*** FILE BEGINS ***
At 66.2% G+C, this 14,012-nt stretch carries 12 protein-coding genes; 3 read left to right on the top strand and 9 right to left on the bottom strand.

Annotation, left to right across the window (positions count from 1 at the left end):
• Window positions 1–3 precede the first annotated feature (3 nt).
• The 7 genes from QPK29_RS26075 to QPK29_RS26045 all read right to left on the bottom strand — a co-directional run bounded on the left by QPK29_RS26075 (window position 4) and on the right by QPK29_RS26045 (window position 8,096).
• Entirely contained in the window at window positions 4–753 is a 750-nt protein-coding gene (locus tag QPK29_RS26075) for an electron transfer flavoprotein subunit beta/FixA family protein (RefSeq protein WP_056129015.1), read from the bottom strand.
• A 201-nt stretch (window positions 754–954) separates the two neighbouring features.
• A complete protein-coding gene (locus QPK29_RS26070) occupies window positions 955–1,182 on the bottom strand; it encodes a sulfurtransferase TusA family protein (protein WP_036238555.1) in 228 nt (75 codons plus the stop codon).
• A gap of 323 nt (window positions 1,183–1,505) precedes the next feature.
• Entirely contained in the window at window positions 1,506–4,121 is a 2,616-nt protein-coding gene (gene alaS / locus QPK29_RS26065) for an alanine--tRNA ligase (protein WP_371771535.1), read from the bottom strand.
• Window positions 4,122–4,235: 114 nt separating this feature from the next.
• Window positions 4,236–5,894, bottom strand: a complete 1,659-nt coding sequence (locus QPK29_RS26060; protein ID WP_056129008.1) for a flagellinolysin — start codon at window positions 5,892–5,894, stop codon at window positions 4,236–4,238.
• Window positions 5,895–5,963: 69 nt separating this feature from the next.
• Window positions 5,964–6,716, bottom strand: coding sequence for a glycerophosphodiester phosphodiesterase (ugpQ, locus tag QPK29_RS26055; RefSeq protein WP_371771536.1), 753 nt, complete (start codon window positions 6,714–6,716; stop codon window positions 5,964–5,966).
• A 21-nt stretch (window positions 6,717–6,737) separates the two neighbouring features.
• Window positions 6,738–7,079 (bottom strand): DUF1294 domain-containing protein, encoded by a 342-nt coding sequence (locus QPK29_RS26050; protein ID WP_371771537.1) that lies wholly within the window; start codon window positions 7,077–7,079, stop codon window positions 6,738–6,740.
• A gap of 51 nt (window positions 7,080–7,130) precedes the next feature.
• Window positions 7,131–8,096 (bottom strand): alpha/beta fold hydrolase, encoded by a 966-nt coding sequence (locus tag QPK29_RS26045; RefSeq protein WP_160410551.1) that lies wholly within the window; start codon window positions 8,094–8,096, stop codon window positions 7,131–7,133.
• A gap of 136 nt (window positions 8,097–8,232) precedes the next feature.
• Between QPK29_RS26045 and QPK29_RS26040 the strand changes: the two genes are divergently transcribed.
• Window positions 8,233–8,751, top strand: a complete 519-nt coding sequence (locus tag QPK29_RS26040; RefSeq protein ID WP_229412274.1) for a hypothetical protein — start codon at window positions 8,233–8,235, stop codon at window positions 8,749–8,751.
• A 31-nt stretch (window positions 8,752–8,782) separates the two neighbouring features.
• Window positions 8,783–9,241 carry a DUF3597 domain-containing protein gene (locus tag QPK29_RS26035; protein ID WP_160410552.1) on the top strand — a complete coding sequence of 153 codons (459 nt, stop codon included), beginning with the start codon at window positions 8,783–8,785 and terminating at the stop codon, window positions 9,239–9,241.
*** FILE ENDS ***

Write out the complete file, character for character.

At 66.2% G+C, this 14,012-nt stretch carries 12 protein-coding genes; 3 read left to right on the top strand and 9 right to left on the bottom strand.

Annotation, left to right across the window (positions count from 1 at the left end):
• Window positions 1–3 precede the first annotated feature (3 nt).
• The 7 genes from QPK29_RS26075 to QPK29_RS26045 all read right to left on the bottom strand — a co-directional run bounded on the left by QPK29_RS26075 (window position 4) and on the right by QPK29_RS26045 (window position 8,096).
• Entirely contained in the window at window positions 4–753 is a 750-nt protein-coding gene (locus tag QPK29_RS26075) for an electron transfer flavoprotein subunit beta/FixA family protein (RefSeq protein WP_056129015.1), read from the bottom strand.
• A 201-nt stretch (window positions 754–954) separates the two neighbouring features.
• A complete protein-coding gene (locus QPK29_RS26070) occupies window positions 955–1,182 on the bottom strand; it encodes a sulfurtransferase TusA family protein (protein WP_036238555.1) in 228 nt (75 codons plus the stop codon).
• A gap of 323 nt (window positions 1,183–1,505) precedes the next feature.
• Entirely contained in the window at window positions 1,506–4,121 is a 2,616-nt protein-coding gene (gene alaS / locus QPK29_RS26065) for an alanine--tRNA ligase (protein WP_371771535.1), read from the bottom strand.
• Window positions 4,122–4,235: 114 nt separating this feature from the next.
• Window positions 4,236–5,894, bottom strand: a complete 1,659-nt coding sequence (locus QPK29_RS26060; protein ID WP_056129008.1) for a flagellinolysin — start codon at window positions 5,892–5,894, stop codon at window positions 4,236–4,238.
• Window positions 5,895–5,963: 69 nt separating this feature from the next.
• Window positions 5,964–6,716, bottom strand: coding sequence for a glycerophosphodiester phosphodiesterase (ugpQ, locus tag QPK29_RS26055; RefSeq protein WP_371771536.1), 753 nt, complete (start codon window positions 6,714–6,716; stop codon window positions 5,964–5,966).
• A 21-nt stretch (window positions 6,717–6,737) separates the two neighbouring features.
• Window positions 6,738–7,079 (bottom strand): DUF1294 domain-containing protein, encoded by a 342-nt coding sequence (locus QPK29_RS26050; protein ID WP_371771537.1) that lies wholly within the window; start codon window positions 7,077–7,079, stop codon window positions 6,738–6,740.
• A gap of 51 nt (window positions 7,080–7,130) precedes the next feature.
• Window positions 7,131–8,096 (bottom strand): alpha/beta fold hydrolase, encoded by a 966-nt coding sequence (locus tag QPK29_RS26045; RefSeq protein WP_160410551.1) that lies wholly within the window; start codon window positions 8,094–8,096, stop codon window positions 7,131–7,133.
• A gap of 136 nt (window positions 8,097–8,232) precedes the next feature.
• Between QPK29_RS26045 and QPK29_RS26040 the strand changes: the two genes are divergently transcribed.
• Window positions 8,233–8,751, top strand: a complete 519-nt coding sequence (locus tag QPK29_RS26040; RefSeq protein ID WP_229412274.1) for a hypothetical protein — start codon at window positions 8,233–8,235, stop codon at window positions 8,749–8,751.
• A 31-nt stretch (window positions 8,752–8,782) separates the two neighbouring features.
• Window positions 8,783–9,241 carry a DUF3597 domain-containing protein gene (locus tag QPK29_RS26035; protein ID WP_160410552.1) on the top strand — a complete coding sequence of 153 codons (459 nt, stop codon included), beginning with the start codon at window positions 8,783–8,785 and terminating at the stop codon, window positions 9,239–9,241.